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RESEARCH

Research Interests

American Politics (Congressional Representation, Congressional Elections, Electoral Competition)
Political Methodology (Research Methods, Natural Experiments)

Scholarly Publications

Hunt, Charles. 2025. “Homegrown Rural Representation in Congress, 1944-2024.” Forthcoming book chapter from Rethinking Rural Representation. Ed., Nicholas Jacobs.


Hunt, Charles. 2025. “Following the Money Trail in the 2024 Elections.” Forthcoming book chapter from The Elections of 2024. Ed., Michael Nelson. University of Virginia Press. 

Rouse, Stella, Charles Hunt and Jay Barth. 2024. “In the Interests of Millennials? Exploring Generational Representation in U.S. State Legislatures.” Forthcoming in State Politics and Policy Quarterly.

Hunt, Charles and Kristina Miler. 2024. “'How Modern Lawmakers Advertise Their Legislative Effectiveness to Constituents.” Forthcoming in Journal of Politics.


Hunt, Charles, and Stella Rouse. 2023. “Polarization and Place-Based Representation in U.S. State Legislatures.”  OnlineFirst in Legislative Studies Quarterly.

​Hunt, Charles. 2023. “Book Review: ‘Midterms and Mandates: Electoral Reassessment of Presidents and Parties.’” OnlineFirst in Party Politics. 


Hunt, Charles and Jaclyn Kettler. 2023. “Donors, Spenders, and Nationalization in the Race for Congress.” Forthcoming book chapter in Roads to Congress 2022. Eds., Sean D. Foreman, Marcia L. Godwin, Walter Clark Wilson. Palgrave Macmillan.

Hunt, Charles, and Stella Rouse. 2023. “Local Roots and Electoral Advantages in U.S. State Legislatures.” OnlineFirst in State Politics and Policy Quarterly.

Hunt, Charles. 2022. “Won’t You Be My Senator? Revisiting ‘Friends and Neighbors’ Voting in Congressional Elections.” Electoral Studies 80.

 

Herrnson, Paul S., Jaclyn Kettler and Charles Hunt. 2022. “Vive la Différence? Is There a Gender Gap in Campaign Strategy and Spending, and Does it Matter?” Forthcoming in Journal of Women, Politics, and Policy. 

 

Rouse, Stella, Charles Hunt and Kristen Essel. 2022. “Growing Tea With Subnational Roots: Predicting Tea Party Affiliation in State Legislatures.” American Politics Research 50(2): 242-254.

Hunt, Charles. 2021. “Beyond Partisanship: Outperforming the Party Label With Local Roots in Congressional Elections.” Congress and the Presidency 48(3), 343-372.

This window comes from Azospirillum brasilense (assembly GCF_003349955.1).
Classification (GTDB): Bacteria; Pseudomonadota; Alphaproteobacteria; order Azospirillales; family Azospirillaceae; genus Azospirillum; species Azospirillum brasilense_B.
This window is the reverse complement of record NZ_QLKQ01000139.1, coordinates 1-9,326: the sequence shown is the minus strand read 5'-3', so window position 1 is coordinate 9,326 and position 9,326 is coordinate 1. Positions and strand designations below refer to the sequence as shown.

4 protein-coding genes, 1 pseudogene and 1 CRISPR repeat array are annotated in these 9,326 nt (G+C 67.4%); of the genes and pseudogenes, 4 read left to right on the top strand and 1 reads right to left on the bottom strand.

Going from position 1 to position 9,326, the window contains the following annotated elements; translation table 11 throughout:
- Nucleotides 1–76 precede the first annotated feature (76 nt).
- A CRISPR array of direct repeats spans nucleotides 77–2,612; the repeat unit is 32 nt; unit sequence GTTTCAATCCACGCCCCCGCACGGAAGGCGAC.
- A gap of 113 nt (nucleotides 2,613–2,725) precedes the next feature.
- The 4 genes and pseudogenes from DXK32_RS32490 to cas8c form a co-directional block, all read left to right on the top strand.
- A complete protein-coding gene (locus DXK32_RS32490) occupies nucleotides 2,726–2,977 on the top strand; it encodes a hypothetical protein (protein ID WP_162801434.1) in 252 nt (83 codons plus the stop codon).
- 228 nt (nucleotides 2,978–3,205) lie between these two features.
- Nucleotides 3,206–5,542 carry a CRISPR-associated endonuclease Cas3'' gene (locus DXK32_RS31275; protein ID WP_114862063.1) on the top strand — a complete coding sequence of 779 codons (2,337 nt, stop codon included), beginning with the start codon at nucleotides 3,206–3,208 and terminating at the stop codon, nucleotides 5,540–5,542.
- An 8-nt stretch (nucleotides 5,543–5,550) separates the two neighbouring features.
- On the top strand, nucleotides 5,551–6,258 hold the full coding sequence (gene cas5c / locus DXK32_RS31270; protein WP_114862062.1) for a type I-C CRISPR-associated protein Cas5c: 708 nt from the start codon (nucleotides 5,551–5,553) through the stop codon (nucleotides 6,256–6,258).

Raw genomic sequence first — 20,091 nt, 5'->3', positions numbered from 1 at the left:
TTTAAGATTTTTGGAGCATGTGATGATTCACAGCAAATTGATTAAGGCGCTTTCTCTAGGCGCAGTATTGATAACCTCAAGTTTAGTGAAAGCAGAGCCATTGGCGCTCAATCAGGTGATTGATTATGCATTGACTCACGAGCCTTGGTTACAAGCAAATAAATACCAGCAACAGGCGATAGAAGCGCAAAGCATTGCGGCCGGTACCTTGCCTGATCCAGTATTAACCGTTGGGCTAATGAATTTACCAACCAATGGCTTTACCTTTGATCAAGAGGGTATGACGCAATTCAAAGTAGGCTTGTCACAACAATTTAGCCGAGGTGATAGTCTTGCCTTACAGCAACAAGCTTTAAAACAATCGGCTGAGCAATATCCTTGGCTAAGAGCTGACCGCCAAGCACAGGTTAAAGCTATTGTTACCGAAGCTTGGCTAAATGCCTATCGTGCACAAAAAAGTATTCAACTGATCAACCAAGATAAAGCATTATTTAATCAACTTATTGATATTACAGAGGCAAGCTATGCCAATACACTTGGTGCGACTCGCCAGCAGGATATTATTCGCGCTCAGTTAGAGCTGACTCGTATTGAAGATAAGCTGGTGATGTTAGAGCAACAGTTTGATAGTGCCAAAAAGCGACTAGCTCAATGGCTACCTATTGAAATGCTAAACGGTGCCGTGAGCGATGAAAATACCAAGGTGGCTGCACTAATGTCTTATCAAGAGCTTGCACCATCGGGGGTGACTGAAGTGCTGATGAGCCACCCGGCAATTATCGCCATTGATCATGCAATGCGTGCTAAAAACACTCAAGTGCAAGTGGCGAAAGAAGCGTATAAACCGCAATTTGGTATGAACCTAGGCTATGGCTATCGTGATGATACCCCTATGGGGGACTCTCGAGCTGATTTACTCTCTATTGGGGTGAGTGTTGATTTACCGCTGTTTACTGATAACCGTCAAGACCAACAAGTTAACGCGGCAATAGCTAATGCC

Hunt, Charles. 2021. “Campaign Finance Trends and Developments in the 2020 Elections.” Book chapter from The Elections of 2020. Ed., Michael Nelson. University of Virginia Press. 

Hunt, Charles. 2021. “Expanding Constituency Support Through Shared Local Roots in U.S. House Primaries.” 2021. American Politics Research 49(2), 233-244. 

Hunt, Charles, Jaclyn Kettler, Brendan Glavin, Michael J. Malbin, and Keith E. Hamm. 2020. “Assessing Group Incentives, Independent Spending, and Campaign Finance Law by Comparing the States.” Election Law Journal 19(3), 374-391. 

Burgat, Casey and Charles Hunt. 2020. “Team Players: How Committee Staffers Clear the Runway for Legislative Action in Congress.” Book chapter from Congress Overwhelmed. Eds., Tim LaPira, Kevin R. Kosar and Lee Drutman. University of Chicago Press. 

Hunt, Charles. 2018. “When Does Redistricting Matter? Changing Conditions and Their Effect on Voter Turnout.” Electoral Studies 54, 128-138.

Working Papers

Hunt, Charles and David Fontana. 2024. “Do Voters Prefer Local Candidates? Multimethod Evidence from the U.S. Senate.” Revised and Resubmitted at Political Behavior.
 

Hunt, Charles. 2024. “Candidate Residency Requirements, Deep Roots, and the Politics of Place.” Under review.
 

Fowler, Luke and Charles Hunt. 2024. “Environmental Politics and a Polarizing Congress, 1974-2022.” In Progress.
 

Kettler, Jaclyn, Charles Hunt, Brendan Glavin, Michael J. Malbin, and Keith E. Hamm. 2024. “State Party Organizations, Independent Expenditures, and Spending Strategies.” In Progress.
 

Hunt, Charles and Jaclyn Kettler. 2024. “The New Money Trail: Financing Congressional Elections from 1990-2022.” In Progress.

Recent Conference Papers

“The New Money Trail: Financing Congressional Elections from 1990-2022.” (with Jaclyn Kettler) American Political Science Association Annual Conference, 2024.

 

“Environmental Politics and a Polarizing Congress, 1974-2022.” (with Luke Fowler) Midwest Political Science Association Annual Conference, 2024.


“Polarization, Professionalism, and Local Connections in U.S. State Legislatures.” (with Stella Rouse) Southern Political Science Association Annual Conference, 2023.
 

“'Communication Style' With Substance: How Legislators Advertise Their Effectiveness to Constituents.” (with Kristina Miler) American Political Science Association Annual Conference, 2021.